companies may see their ARRs.improve to some extent.
Foreign tourist arrivals are expected to grow by 4.4 per cent in 2009-10 to 5.4 million.
During April-September 2009, foreign tourist arrivals declined by 2.9 per cent. The growth in
foreign tourist arrivals is expected to be subdued till November 2009 and show a partial recovery
in December. During April-September, foreign tourist arrivals dipped by 2.9 per cent. Although,
arrivals were showing some signs of recovery in June and July 2009, thereafter, the swine flu
scare played the spoilsport

38
Asset Financing Services- CMIE
AFS sector to continue growth momentum in December 2009
The asset finance services (AFS) sector reported a robust financial performance in the
September 2009 quarter. The sector is expected to continue its growth momentum in the
December 2009 quarter and the quarters to follow.
We have based our expectation on the recent recovery in the demand for housing and
automobiles. Activities in the housing, automobile and infrastructure sectors are expected to
remain healthy in the coming quarters. This will lead to a rise in credit demand from finance
companies (FCs).
The liquidity conditions for FCs has remained comfortable during the year, so far. The
leading FCs successfully raised funds from bank as well as non bank sources during the
September 2009 quarter. We do not expect any pressure on the FCs on the liquidity front in the
months to come either. This is because liquidity conditions in the banking system will continue
to remain comfortable. A healthy demand for credit from FCs coupled with comfortable liquidity
conditions will lead to a rise in credit disbursement by asset financing companies. Therefore, the
sector will record healthy growth in income as well as profits.
We expect net profits to rise by a marginally higher rate of 42 per cent in the December 2009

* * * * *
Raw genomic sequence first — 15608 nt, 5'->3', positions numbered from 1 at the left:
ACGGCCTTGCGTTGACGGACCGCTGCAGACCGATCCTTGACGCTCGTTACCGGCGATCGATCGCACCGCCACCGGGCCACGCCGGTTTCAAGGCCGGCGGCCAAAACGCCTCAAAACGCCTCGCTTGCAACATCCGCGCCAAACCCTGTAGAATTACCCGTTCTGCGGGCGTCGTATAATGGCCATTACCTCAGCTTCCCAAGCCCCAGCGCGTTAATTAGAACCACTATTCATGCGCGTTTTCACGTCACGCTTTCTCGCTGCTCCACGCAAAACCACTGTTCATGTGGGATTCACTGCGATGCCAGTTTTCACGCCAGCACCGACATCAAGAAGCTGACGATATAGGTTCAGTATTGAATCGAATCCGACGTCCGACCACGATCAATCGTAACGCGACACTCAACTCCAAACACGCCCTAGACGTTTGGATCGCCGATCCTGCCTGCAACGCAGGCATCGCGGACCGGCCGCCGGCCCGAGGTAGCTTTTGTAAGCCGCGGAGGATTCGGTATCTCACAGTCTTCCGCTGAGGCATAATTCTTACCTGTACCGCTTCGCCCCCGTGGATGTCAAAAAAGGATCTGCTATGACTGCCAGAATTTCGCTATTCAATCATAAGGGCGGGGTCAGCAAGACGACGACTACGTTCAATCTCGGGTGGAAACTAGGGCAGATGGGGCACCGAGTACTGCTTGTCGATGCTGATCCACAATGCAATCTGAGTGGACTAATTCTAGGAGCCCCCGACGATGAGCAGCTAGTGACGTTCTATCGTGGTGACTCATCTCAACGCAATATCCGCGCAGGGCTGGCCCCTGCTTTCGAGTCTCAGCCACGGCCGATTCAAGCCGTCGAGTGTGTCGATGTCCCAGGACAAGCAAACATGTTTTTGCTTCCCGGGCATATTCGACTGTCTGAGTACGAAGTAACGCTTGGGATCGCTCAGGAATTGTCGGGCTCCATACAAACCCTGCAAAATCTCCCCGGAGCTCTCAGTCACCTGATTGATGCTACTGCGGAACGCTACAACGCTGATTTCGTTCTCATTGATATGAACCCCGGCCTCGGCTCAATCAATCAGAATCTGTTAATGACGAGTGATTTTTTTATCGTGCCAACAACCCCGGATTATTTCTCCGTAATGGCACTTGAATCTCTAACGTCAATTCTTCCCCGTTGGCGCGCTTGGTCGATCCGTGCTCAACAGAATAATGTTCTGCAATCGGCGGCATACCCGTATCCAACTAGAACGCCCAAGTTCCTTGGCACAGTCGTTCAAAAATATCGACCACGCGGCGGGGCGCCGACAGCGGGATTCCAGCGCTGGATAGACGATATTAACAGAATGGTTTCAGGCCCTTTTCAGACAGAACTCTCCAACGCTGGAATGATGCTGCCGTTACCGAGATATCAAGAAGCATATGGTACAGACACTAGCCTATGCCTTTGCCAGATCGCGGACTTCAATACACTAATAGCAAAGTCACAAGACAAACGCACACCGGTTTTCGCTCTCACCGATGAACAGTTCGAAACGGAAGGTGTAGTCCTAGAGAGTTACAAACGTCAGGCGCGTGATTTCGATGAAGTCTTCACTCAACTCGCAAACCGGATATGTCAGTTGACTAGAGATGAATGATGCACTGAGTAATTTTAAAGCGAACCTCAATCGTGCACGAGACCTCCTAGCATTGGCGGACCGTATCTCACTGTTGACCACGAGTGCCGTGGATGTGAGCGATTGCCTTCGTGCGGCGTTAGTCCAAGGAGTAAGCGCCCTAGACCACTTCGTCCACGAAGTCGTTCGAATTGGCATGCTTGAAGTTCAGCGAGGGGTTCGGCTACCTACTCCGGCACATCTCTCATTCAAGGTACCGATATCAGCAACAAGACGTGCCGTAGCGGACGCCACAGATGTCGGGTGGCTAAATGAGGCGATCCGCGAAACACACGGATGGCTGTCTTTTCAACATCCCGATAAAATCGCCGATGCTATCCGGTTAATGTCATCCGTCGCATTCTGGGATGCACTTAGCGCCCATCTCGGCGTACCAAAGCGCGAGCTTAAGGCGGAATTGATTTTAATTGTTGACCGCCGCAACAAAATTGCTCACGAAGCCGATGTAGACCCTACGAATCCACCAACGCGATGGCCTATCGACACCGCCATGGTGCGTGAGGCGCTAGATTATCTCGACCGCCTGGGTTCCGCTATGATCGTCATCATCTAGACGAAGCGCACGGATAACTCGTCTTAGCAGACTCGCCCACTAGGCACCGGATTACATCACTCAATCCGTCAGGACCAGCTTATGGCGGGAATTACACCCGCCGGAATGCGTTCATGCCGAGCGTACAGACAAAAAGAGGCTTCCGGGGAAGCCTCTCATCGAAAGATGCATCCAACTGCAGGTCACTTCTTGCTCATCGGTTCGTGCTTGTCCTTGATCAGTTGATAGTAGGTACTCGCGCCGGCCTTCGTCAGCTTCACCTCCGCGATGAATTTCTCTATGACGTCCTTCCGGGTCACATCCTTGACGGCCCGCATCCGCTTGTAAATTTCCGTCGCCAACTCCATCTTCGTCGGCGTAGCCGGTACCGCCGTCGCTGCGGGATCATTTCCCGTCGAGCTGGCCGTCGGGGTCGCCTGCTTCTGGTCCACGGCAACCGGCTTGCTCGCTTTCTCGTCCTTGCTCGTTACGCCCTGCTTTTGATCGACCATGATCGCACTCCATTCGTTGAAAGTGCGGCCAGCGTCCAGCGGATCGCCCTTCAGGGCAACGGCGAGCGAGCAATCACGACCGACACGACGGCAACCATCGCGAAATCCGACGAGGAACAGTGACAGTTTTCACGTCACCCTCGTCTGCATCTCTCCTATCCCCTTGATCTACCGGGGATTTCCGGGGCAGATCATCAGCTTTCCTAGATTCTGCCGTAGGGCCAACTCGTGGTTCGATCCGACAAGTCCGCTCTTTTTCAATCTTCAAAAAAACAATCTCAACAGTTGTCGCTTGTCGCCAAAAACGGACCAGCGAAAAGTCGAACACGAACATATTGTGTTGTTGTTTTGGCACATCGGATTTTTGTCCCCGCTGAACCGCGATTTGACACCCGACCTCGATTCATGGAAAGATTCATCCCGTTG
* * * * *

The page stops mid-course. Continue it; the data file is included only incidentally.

quarter. The net margin of the segment is expected to average at 12.2 per cent during the quarter
as compared to 9.7 per cent in the December 2008 quarter. Total income of the auto finance
segment will rise by 12.4 per cent in the December 2009 quarter. The interest cost will rise at a
slower pace of seven per cent. We expect finance companies to be able to raise funds from banks
and alternate sources at lending rates that will be lower than their year-ago levels. In the
subsequent three quarters, the segment is expected to record a rise of 13-15 per cent in income.
The interest cost will continue to rise at a slower pace than income.

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The report has been compiled for DPE from analytical reports on Indian Economy and Indian Industries
published by CMIE. Limited portions of the information provided in this document can be quoted in
occasional reports, articles, studies without any written permission from Centre for Monitoring Indian
Economy. However, this should be done with a clear acknowledgement to Centre for Monitoring Indian
Economy as the source of the information. The acknowledgement should mention the name of the
document, month of release and „Centre for Monitoring Indian Economy, Mumbai‟.
Centre for Monitoring Indian Economy takes every possible care to provide information using sources it
believes are the most accurate and reliable. Centre for Monitoring Indian Economy, however, shall not be
liable for any losses or consequences, if any, arising from the use of the information contained in the
document.